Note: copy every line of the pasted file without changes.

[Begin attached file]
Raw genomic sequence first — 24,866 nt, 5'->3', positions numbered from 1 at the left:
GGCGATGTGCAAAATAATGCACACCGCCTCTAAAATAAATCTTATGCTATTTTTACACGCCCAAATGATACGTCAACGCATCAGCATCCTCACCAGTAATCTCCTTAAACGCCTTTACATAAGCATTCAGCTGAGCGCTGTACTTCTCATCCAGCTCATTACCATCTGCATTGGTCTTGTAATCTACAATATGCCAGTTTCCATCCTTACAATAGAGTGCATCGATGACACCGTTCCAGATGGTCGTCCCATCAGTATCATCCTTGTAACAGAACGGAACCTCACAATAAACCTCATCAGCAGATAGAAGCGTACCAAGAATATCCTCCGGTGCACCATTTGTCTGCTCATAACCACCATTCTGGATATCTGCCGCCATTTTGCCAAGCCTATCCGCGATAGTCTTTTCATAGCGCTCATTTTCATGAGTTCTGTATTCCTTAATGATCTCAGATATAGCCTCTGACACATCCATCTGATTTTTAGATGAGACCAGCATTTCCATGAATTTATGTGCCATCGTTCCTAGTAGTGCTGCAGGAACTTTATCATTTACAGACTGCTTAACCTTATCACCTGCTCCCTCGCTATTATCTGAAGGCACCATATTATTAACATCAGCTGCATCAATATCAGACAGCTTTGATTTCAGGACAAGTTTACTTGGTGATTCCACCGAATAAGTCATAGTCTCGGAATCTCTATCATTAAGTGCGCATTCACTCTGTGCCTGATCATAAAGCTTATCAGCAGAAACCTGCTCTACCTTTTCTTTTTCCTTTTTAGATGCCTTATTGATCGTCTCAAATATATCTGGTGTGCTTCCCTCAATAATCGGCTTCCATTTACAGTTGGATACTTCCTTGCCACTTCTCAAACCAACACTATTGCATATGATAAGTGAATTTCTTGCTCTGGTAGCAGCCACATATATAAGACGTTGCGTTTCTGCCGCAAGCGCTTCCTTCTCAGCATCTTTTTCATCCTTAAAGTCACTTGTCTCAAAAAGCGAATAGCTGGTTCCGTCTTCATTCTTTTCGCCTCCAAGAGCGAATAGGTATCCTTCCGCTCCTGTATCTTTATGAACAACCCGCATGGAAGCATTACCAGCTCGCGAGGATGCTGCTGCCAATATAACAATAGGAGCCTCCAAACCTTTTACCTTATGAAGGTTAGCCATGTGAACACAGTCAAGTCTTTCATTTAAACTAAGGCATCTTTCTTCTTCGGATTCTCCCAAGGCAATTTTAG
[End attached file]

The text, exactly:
Raw genomic sequence first — 24,866 nt, 5'->3', positions numbered from 1 at the left:
GGCGATGTGCAAAATAATGCACACCGCCTCTAAAATAAATCTTATGCTATTTTTACACGCCCAAATGATACGTCAACGCATCAGCATCCTCACCAGTAATCTCCTTAAACGCCTTTACATAAGCATTCAGCTGAGCGCTGTACTTCTCATCCAGCTCATTACCATCTGCATTGGTCTTGTAATCTACAATATGCCAGTTTCCATCCTTACAATAGAGTGCATCGATGACACCGTTCCAGATGGTCGTCCCATCAGTATCATCCTTGTAACAGAACGGAACCTCACAATAAACCTCATCAGCAGATAGAAGCGTACCAAGAATATCCTCCGGTGCACCATTTGTCTGCTCATAACCACCATTCTGGATATCTGCCGCCATTTTGCCAAGCCTATCCGCGATAGTCTTTTCATAGCGCTCATTTTCATGAGTTCTGTATTCCTTAATGATCTCAGATATAGCCTCTGACACATCCATCTGATTTTTAGATGAGACCAGCATTTCCATGAATTTATGTGCCATCGTTCCTAGTAGTGCTGCAGGAACTTTATCATTTACAGACTGCTTAACCTTATCACCTGCTCCCTCGCTATTATCTGAAGGCACCATATTATTAACATCAGCTGCATCAATATCAGACAGCTTTGATTTCAGGACAAGTTTACTTGGTGATTCCACCGAATAAGTCATAGTCTCGGAATCTCTATCATTAAGTGCGCATTCACTCTGTGCCTGATCATAAAGCTTATCAGCAGAAACCTGCTCTACCTTTTCTTTTTCCTTTTTAGATGCCTTATTGATCGTCTCAAATATATCTGGTGTGCTTCCCTCAATAATCGGCTTCCATTTACAGTTGGATACTTCCTTGCCACTTCTCAAACCAACACTATTGCATATGATAAGTGAATTTCTTGCTCTGGTAGCAGCCACATATATAAGACGTTGCGTTTCTGCCGCAAGCGCTTCCTTCTCAGCATCTTTTTCATCCTTAAAGTCACTTGTCTCAAAAAGCGAATAGCTGGTTCCGTCTTCATTCTTTTCGCCTCCAAGAGCGAATAGGTATCCTTCCGCTCCTGTATCTTTATGAACAACCCGCATGGAAGCATTACCAGCTCGCGAGGATGCTGCTGCCAATATAACAATAGGAGCCTCCAAACCTTTTACCTTATGAAGGTTAGCCATGTGAACACAGTCAAGTCTTTCATTTAAACTAAGGCATCTTTCTTCTTCGGATTCTCCCAAGGCAATTTTAG